• Inmate Population: 159 males and 9 females under the age of 18 of the total 36,136 inmates.


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North Carolina Profile continued

  • Juvenile Administration: The Department of Juvenile Justice and Delinquency Prevention was established in July 2000.

    • Budget:NC has the 9thhighest in the country. The average daily cost per offender is $217.

    • Inmate Population: 202 offenders under age 16; 259 aged 16 and 17; and 10 over age 18 of the 462 total population.


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North Carolina Juvenile Justice Statistics

In 2004, the following is the breakdown of youth in the Juvenile Justice system:

  • 2% serious felonies (sexual offenses, homicide)

  • 11% status offenses

  • 22% serious misdemeanor and minor felonies (robbery, breaking and entering)

  • 64% minor misdemeanor (drug possession, carrying a weapon, simple assault)

  • 1% other (Source: NC Department of Juvenile Justice and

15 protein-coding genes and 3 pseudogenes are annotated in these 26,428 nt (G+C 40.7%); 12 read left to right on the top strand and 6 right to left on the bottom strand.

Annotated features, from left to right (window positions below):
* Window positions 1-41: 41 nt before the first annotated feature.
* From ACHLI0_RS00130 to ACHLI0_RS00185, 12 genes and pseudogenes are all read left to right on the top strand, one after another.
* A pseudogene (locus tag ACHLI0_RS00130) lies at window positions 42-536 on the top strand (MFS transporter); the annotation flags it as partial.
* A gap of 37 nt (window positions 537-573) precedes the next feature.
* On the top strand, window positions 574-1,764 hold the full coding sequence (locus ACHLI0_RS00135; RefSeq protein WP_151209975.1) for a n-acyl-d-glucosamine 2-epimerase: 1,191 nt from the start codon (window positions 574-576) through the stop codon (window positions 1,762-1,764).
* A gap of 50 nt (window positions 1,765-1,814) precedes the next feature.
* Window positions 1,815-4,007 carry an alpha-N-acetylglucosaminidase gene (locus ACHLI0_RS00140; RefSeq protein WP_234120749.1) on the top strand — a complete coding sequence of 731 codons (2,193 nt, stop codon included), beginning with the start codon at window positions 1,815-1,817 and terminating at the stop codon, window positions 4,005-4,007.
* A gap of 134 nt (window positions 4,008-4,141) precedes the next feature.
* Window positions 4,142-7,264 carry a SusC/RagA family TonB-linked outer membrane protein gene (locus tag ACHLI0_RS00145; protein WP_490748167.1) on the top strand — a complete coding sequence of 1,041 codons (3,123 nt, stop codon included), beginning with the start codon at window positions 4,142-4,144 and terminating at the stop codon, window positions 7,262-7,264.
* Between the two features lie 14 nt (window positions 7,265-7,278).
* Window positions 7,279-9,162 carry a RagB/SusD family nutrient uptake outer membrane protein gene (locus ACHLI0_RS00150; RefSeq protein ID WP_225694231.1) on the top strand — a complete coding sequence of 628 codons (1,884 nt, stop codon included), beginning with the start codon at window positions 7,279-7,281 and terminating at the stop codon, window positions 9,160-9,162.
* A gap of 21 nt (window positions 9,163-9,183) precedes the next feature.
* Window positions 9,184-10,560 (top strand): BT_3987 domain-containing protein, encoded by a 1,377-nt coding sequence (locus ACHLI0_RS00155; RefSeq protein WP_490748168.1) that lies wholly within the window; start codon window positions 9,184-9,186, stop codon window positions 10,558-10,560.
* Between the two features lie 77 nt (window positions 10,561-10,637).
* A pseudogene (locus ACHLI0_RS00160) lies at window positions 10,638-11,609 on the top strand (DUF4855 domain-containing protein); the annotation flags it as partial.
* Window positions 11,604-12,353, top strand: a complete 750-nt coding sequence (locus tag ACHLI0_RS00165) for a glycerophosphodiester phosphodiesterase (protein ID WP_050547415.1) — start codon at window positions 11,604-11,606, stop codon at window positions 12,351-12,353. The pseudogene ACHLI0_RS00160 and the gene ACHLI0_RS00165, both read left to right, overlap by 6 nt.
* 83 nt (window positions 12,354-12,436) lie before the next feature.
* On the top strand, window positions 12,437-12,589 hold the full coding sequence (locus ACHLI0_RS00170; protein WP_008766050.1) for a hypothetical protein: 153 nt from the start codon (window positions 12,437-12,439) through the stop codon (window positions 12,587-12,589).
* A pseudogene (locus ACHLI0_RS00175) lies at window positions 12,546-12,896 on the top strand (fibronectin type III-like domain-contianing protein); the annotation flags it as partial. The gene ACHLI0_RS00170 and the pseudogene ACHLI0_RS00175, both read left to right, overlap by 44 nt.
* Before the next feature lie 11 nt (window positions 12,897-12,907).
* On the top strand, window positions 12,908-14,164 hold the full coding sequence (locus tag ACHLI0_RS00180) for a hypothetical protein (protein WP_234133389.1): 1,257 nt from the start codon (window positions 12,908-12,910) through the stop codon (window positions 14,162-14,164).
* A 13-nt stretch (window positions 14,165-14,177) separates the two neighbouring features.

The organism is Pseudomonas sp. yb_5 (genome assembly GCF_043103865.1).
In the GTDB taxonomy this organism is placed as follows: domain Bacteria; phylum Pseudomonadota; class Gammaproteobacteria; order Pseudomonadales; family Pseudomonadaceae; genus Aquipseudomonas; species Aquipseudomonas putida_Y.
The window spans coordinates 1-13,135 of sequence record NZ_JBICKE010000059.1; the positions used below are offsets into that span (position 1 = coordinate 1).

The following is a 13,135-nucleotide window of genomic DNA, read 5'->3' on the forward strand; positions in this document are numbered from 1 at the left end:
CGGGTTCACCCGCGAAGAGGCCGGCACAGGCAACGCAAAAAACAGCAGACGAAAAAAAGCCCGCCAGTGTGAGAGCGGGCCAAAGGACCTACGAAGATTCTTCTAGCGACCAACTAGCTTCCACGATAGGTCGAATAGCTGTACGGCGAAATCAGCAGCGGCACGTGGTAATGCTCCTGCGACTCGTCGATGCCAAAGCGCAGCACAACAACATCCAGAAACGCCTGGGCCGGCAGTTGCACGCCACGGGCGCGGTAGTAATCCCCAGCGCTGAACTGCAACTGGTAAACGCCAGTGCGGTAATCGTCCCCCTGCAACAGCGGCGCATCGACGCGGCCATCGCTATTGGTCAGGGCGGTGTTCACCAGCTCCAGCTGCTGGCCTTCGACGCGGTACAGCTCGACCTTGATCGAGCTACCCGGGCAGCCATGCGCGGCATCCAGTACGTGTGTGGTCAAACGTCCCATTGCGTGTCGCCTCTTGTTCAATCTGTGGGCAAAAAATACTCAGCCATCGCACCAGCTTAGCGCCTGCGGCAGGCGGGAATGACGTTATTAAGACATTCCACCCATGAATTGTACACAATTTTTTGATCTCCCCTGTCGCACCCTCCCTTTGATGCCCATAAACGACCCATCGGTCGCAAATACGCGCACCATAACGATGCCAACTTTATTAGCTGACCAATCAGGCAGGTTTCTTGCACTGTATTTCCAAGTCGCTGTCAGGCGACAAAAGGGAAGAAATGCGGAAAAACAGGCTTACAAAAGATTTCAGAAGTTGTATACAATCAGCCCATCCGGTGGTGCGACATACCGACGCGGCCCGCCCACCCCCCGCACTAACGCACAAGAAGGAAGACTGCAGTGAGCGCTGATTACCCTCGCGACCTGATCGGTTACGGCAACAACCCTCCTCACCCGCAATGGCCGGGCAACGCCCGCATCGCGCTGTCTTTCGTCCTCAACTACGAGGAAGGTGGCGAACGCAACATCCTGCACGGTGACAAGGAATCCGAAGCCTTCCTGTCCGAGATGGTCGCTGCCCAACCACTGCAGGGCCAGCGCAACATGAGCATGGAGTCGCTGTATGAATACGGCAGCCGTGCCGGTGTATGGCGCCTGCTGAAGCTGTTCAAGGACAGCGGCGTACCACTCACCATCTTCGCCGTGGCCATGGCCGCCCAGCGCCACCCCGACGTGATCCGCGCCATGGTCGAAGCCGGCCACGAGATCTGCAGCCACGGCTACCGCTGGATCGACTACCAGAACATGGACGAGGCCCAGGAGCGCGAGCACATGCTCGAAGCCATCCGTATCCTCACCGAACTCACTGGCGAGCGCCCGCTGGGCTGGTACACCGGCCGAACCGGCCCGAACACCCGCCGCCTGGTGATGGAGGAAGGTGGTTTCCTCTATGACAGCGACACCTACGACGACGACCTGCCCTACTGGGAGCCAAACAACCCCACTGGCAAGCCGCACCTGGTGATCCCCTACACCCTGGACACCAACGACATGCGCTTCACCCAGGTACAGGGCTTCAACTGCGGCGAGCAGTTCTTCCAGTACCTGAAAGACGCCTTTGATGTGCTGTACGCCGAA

Delinquency Prevention)


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North Carolina Profile: The Juvenile Code

Purpose clause:

  • accountability and protection

    Jurisdictional age and transfer provisions:

    - Maximum age of juvenile court jurisdiction is

    15.

    - Minimum age is 6.

    - Transfer age from juvenile to adult court is 13.

    - Extended jurisdiction of juvenile court age is 21.


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The Juvenile Code continued

Status Offenders (“undisciplined juveniles”):

-As with delinquents, the court can exert

jurisdiction when they reach 6 and it can

continue till they reach 18.

-Sanctions enhanced in recent years.

Delinquency hearings:

-Open to the public unless closed by judge for

good cause.

School notifications:

-Greater communication is now mandated.